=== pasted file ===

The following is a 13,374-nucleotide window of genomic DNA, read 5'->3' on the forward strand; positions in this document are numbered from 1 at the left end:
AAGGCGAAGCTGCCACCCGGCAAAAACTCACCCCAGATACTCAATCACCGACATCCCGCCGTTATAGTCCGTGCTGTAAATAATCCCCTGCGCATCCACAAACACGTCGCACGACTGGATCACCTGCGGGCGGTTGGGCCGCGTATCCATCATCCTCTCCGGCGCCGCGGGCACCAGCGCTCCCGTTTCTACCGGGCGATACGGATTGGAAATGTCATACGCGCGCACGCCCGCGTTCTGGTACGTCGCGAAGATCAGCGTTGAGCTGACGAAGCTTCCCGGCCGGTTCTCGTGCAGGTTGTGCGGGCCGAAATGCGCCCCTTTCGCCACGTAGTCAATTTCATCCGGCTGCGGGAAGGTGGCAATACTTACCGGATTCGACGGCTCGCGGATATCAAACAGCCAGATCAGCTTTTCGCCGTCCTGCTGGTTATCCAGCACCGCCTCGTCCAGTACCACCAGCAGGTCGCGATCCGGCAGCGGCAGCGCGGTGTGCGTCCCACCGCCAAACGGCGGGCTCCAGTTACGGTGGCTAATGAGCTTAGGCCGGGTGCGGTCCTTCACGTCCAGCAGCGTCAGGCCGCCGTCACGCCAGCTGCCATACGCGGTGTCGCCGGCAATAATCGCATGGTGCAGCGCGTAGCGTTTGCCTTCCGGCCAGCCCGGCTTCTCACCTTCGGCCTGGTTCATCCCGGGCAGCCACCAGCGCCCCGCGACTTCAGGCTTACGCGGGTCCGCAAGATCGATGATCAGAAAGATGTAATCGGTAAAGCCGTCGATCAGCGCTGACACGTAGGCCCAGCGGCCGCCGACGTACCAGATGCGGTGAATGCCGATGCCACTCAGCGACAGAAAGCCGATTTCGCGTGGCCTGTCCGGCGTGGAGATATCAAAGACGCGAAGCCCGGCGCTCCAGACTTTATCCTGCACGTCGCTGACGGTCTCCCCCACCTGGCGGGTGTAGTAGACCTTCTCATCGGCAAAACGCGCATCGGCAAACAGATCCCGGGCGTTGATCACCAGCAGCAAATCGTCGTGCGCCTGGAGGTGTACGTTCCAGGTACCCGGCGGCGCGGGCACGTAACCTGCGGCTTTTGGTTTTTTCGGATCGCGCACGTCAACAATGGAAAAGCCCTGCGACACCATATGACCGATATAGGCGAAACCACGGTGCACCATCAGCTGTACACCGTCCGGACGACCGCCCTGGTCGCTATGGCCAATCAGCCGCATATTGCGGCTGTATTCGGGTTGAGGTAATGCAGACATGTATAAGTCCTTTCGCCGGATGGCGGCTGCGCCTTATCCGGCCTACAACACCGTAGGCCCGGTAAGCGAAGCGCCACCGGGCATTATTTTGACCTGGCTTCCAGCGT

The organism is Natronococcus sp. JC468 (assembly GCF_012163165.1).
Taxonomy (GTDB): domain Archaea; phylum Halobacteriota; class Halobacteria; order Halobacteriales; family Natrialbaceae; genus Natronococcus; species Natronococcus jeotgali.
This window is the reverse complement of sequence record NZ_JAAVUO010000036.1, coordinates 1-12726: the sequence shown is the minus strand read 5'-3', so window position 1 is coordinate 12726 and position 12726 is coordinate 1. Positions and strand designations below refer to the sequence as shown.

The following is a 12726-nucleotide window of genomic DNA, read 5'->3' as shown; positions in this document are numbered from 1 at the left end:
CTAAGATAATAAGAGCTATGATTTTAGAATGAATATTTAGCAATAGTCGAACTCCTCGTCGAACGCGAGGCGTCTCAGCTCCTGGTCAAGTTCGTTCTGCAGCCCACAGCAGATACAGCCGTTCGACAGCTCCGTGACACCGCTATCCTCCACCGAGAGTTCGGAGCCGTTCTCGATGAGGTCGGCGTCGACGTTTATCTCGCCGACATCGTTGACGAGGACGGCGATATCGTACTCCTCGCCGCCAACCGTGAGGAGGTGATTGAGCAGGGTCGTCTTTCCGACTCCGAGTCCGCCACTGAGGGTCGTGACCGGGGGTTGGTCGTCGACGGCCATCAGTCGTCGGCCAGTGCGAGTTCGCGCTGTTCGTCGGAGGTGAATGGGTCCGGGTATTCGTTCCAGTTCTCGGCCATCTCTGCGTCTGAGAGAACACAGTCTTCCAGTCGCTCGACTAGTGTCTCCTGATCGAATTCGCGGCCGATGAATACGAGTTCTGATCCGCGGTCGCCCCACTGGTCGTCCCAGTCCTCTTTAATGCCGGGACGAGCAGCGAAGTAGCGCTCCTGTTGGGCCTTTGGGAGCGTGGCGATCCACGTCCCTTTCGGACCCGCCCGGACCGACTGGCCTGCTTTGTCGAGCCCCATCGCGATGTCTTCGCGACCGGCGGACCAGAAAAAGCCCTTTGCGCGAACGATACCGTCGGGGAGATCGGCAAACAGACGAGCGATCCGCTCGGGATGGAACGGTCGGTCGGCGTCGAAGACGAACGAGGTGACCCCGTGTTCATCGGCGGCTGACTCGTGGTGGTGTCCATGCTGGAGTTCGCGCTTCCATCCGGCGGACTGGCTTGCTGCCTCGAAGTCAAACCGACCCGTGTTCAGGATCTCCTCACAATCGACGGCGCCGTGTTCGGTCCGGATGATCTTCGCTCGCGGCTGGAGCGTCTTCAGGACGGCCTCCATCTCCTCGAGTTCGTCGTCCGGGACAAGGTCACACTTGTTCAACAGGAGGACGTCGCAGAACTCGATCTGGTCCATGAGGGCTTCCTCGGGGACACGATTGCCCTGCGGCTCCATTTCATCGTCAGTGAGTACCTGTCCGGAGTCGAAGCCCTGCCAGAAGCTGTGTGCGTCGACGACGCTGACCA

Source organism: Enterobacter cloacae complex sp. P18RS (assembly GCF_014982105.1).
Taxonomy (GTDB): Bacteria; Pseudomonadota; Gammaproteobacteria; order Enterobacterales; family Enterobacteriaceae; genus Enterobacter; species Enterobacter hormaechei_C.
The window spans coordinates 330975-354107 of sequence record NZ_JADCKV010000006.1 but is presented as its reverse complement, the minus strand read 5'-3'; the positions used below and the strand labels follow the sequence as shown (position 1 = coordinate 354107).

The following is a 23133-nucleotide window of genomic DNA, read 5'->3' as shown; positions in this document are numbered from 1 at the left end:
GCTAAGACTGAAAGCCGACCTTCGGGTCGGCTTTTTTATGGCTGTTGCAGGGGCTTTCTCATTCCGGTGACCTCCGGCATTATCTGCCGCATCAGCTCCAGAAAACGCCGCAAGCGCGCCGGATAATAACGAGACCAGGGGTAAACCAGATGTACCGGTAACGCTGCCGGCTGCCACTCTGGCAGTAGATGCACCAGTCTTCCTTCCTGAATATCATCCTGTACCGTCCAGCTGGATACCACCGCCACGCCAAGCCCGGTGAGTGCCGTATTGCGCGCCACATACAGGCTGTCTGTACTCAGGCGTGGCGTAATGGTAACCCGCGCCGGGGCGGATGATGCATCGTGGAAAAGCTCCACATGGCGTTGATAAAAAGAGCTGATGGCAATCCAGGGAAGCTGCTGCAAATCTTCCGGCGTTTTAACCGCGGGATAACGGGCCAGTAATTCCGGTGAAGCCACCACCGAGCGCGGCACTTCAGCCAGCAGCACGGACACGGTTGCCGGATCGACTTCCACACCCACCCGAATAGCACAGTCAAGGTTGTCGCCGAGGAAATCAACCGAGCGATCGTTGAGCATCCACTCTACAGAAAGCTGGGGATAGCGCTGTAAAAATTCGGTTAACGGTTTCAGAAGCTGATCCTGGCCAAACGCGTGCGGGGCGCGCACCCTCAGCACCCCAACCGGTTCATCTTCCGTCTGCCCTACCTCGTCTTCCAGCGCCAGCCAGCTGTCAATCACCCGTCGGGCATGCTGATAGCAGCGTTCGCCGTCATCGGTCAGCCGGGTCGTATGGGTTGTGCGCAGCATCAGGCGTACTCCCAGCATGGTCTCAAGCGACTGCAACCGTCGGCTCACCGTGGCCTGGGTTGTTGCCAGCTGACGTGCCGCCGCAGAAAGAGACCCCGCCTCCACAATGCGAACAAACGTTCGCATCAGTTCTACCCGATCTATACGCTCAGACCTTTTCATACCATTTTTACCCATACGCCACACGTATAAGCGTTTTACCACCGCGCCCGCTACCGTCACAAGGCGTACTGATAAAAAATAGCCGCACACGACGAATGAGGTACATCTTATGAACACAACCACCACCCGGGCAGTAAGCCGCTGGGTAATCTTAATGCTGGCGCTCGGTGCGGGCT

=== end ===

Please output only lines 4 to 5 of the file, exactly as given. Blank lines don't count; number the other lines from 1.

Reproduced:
Taxonomy (GTDB): domain Archaea; phylum Halobacteriota; class Halobacteria; order Halobacteriales; family Natrialbaceae; genus Natronococcus; species Natronococcus jeotgali.
This window is the reverse complement of sequence record NZ_JAAVUO010000036.1, coordinates 1-12726: the sequence shown is the minus strand read 5'-3', so window position 1 is coordinate 12726 and position 12726 is coordinate 1. Positions and strand designations below refer to the sequence as shown.